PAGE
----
Monday, August 24, 2020

The Defiant Ones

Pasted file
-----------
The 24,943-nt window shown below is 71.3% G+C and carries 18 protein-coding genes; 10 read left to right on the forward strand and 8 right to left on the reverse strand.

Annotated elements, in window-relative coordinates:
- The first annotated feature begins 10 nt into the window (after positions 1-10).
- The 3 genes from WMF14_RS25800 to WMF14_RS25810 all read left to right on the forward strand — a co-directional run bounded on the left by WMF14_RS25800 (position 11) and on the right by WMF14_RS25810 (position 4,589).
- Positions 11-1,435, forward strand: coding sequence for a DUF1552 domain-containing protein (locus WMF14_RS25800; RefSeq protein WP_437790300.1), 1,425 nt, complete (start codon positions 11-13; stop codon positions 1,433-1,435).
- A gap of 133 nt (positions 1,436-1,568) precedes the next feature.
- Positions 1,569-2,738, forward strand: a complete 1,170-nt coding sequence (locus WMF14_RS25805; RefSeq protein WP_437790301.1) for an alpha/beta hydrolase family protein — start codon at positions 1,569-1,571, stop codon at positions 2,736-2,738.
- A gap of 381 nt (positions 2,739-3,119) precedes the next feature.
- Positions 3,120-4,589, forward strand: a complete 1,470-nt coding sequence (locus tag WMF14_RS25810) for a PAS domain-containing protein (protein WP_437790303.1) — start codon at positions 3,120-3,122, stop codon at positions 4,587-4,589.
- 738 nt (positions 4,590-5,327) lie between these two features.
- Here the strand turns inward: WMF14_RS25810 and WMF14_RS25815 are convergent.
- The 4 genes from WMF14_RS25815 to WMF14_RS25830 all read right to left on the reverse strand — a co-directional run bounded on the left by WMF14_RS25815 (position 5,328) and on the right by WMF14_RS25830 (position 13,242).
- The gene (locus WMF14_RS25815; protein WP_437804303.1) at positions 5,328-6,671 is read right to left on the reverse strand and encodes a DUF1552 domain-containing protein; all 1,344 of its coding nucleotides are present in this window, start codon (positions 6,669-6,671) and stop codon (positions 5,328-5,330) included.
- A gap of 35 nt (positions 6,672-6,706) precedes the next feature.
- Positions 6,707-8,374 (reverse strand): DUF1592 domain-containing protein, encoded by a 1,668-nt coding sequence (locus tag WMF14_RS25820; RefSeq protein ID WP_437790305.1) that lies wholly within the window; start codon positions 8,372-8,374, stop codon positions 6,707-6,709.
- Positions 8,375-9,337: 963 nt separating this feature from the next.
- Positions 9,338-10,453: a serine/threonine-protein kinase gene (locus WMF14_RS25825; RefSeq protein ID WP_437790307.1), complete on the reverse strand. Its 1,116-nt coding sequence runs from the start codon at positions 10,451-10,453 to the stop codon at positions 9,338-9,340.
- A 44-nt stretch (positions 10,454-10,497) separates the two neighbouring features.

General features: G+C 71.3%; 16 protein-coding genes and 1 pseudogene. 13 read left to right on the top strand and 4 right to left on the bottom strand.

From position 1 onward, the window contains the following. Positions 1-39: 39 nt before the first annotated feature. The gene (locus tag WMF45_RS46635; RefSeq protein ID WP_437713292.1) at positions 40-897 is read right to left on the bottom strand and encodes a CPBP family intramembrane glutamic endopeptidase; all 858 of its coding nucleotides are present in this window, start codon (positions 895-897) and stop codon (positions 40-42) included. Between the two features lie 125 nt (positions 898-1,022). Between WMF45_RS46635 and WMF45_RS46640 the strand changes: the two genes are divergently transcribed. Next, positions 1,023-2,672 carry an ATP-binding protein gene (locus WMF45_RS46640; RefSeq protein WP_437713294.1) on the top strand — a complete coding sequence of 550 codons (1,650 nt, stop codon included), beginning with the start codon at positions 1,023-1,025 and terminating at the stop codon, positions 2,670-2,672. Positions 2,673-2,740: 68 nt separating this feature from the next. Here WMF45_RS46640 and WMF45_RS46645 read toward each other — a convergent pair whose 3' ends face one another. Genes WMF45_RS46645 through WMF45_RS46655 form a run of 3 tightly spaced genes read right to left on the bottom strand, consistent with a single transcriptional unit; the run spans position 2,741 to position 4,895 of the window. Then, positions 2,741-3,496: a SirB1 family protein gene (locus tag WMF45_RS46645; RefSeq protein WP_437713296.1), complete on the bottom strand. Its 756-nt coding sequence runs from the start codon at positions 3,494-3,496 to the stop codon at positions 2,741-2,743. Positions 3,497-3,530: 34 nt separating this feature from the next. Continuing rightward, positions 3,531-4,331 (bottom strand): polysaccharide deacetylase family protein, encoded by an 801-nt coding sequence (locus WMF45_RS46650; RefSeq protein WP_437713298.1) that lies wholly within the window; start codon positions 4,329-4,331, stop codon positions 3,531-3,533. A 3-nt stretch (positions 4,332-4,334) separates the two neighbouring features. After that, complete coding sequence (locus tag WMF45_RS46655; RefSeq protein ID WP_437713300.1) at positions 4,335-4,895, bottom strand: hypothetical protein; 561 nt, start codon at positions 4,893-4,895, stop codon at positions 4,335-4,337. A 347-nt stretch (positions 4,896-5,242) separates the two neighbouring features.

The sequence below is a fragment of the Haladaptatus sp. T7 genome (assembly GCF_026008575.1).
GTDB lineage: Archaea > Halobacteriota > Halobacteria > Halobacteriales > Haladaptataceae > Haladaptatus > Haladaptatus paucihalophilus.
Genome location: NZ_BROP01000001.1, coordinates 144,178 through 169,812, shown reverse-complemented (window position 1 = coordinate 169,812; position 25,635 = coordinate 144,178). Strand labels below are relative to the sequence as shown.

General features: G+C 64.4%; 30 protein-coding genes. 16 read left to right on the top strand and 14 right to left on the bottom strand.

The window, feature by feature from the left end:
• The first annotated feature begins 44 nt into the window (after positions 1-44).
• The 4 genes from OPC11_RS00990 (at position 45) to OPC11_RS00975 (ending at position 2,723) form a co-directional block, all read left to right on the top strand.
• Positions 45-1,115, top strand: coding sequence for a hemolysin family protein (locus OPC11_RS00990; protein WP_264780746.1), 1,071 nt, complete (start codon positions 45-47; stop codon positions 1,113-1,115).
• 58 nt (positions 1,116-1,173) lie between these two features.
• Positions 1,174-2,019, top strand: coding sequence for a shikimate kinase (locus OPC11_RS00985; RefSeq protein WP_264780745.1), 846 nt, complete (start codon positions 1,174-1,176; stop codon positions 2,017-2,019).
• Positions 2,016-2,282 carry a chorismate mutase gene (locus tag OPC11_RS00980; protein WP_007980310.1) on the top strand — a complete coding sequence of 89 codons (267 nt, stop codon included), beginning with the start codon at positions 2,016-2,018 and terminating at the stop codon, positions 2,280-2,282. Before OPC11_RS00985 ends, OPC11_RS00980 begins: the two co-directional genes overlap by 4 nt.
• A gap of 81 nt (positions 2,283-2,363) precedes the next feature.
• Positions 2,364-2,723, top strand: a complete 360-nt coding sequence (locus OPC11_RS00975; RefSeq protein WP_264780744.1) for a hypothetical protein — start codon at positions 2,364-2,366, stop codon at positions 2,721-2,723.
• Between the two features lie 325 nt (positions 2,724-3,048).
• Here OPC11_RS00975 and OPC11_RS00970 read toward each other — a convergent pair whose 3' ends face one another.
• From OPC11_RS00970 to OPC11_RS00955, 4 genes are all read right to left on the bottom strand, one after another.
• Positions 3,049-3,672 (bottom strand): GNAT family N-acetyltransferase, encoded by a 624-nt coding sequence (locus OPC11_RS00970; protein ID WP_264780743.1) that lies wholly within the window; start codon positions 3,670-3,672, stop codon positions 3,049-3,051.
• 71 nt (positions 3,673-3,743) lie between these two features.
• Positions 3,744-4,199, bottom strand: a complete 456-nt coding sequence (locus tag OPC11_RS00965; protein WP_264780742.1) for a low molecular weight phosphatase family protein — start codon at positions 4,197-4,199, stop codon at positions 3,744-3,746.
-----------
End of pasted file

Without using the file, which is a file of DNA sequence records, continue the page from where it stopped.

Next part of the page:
Stanley Kramer’s The Defiant Ones (1958) is a thriller about two escaped cons, Noah (Sidney Poitier) and “Joker” (Tony Curtis). On one level it’s a star vehicle and a kind of survival saga a la Deliverance. The two convicts are chained together, with one unable to make a move without the other. But the two characters totally dependent and intertwined  are also reminiscent of Beckett’s metaphysical duo Vladimir and Estragon. If you remember Waiting For Godot opened on Broadway only two years before in 1956. In one memorable scene, the feckless pair are trying to negotiate their way through rapids. There's a lot of push and pull a la Beckett and it’s not clear who’s saving or drowning whom. The same happens when they try to climb out of a mud pit in which they’ve been forced to hide. There’s also the obvious racial element in the script. Joker is a typical bigot who’s constantly reminding Noah of his place, but the irony is that in the end, when given the chance to escape, he’s totally dependent on his “partner in crime.” He can’t do without him. Spoiler alert. Though they’ve gotten rid of their chains by the end, they aren’t free of either each other or the law. The last lines of Waiting for Godot are famously Vladimir: "Well? Shall we go? Estragon: Yes, let’s go. They do not move." “Everybody winds up alone. Not just you. That’s the way it is,” Joker says. In The Defiant Ones, the human condition is the great leveler, creating a tutorial in equality. 

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